Department of Neurobiology; Lois Lab
Medical Subject Headings
Animals; Animals, Newborn; Cell Movement; Finches; Male; Neurons; Prosencephalon
Neuroscience and Neurobiology
Most non-mammalian vertebrate species add new neurons to existing brain circuits throughout life, a process thought to be essential for tissue maintenance, repair, and learning. How these new neurons migrate through the mature brain and which cues trigger their integration within a functioning circuit is not known. To address these questions, we used two-photon microscopy to image the addition of genetically labeled newly generated neurons into the brain of juvenile zebra finches. Time-lapse in vivo imaging revealed that the majority of migratory new neurons exhibited a multipolar morphology and moved in a nonlinear manner for hundreds of micrometers. Young neurons did not use radial glia or blood vessels as a migratory scaffold; instead, cells extended several motile processes in different directions and moved by somal translocation along an existing process. Neurons were observed migrating for approximately 2 weeks after labeling injection. New neurons were observed to integrate in close proximity to the soma of mature neurons, a behavior that may explain the emergence of clusters of neuronal cell bodies in the adult songbird brain. These results provide direct, in vivo evidence for a wandering form of neuronal migration involved in the addition of new neurons in the postnatal brain.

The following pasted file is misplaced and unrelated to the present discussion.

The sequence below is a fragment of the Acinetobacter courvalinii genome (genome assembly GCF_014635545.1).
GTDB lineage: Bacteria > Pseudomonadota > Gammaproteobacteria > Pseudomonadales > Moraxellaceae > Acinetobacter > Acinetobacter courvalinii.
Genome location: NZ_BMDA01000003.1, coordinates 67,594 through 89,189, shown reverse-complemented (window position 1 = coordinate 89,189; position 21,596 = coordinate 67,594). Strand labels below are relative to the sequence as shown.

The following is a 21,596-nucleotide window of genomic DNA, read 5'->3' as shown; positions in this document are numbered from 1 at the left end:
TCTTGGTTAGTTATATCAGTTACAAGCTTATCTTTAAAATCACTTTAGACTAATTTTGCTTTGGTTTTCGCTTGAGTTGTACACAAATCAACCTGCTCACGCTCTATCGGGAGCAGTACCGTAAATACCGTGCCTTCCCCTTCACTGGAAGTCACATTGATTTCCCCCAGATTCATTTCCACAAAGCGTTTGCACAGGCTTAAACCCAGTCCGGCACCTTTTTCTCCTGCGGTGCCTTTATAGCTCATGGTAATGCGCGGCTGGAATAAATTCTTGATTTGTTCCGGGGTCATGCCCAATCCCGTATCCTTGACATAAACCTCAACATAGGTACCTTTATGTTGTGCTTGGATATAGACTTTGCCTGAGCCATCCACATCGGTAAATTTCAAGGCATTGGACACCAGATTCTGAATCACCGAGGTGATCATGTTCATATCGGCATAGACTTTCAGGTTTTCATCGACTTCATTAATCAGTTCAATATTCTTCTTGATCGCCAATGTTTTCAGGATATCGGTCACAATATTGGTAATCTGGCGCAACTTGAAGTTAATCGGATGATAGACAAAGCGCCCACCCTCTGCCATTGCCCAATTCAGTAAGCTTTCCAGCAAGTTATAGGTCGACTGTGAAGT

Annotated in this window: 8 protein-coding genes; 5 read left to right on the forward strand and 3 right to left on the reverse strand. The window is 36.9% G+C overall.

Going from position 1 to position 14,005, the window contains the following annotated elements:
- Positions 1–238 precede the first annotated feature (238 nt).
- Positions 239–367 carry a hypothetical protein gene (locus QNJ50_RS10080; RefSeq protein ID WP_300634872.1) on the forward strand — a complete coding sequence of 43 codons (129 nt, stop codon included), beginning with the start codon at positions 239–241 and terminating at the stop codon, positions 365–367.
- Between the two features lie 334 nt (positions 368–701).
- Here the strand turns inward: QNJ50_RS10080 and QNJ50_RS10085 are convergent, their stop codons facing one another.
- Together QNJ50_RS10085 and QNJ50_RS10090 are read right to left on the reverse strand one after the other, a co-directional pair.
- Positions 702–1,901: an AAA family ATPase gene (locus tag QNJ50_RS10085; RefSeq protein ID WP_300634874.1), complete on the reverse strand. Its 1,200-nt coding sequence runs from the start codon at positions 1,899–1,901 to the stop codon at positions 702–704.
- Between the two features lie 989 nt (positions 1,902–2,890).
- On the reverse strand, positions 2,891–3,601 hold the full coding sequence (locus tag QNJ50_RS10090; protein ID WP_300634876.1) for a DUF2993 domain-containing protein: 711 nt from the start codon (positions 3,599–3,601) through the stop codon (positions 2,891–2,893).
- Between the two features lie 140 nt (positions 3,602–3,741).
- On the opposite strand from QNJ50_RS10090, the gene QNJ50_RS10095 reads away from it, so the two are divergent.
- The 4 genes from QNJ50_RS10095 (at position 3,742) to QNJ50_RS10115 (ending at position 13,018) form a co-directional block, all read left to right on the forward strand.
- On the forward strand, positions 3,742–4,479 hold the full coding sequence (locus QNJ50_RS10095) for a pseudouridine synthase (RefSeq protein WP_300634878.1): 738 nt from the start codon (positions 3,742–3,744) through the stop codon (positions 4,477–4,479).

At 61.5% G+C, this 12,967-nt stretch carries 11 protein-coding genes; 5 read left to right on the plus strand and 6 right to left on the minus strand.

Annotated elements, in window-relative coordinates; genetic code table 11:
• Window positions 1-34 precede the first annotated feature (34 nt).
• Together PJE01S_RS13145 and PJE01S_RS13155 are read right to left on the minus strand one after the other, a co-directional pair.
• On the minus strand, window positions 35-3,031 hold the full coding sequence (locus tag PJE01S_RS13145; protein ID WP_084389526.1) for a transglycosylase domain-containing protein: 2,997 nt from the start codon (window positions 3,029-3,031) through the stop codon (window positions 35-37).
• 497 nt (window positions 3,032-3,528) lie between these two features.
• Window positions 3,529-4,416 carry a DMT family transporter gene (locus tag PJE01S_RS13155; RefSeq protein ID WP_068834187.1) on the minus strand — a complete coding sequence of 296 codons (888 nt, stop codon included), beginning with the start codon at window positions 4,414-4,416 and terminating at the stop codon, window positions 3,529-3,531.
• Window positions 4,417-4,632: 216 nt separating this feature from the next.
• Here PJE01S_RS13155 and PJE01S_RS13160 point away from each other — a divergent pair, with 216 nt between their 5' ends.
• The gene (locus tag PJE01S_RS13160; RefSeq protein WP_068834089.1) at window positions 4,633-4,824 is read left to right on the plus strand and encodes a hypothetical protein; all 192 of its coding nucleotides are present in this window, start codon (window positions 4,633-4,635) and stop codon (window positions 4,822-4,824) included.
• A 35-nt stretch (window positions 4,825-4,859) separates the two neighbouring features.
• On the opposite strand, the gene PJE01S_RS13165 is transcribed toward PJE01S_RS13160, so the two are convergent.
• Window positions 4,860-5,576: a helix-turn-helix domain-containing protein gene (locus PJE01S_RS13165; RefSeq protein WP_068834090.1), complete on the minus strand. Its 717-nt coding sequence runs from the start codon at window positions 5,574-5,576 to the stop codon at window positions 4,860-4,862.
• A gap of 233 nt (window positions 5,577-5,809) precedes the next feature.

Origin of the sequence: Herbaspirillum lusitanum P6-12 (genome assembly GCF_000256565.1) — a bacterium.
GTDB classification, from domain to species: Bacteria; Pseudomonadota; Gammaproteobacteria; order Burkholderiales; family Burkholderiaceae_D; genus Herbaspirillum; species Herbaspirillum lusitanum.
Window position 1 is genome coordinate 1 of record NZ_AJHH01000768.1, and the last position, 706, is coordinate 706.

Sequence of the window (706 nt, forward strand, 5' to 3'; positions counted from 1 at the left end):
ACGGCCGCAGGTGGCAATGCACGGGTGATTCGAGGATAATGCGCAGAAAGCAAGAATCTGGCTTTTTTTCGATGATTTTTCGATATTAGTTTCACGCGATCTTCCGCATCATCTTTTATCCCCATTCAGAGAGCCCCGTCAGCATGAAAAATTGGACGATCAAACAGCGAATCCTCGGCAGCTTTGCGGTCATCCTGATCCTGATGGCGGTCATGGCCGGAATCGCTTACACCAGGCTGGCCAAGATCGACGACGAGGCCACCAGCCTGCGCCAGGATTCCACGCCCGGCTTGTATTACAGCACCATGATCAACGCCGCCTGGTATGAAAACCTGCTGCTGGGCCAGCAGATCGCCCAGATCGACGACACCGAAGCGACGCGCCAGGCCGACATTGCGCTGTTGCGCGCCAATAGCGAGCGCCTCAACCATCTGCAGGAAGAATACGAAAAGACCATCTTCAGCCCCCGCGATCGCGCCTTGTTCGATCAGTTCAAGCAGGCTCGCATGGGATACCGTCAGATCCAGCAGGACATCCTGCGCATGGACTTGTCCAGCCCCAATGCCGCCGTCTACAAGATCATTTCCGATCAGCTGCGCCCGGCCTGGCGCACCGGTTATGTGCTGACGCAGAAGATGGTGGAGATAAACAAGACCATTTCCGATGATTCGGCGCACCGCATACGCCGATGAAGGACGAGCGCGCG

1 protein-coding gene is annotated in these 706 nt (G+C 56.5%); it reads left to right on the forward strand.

Scott, Benjamin B.; Gardner, Timothy; Ji, Ni; Fee, Michale S.; and Lois, Carlos, "Wandering neuronal migration in the postnatal vertebrate forebrain" (2012). Neurobiology Publications and Presentations. 107.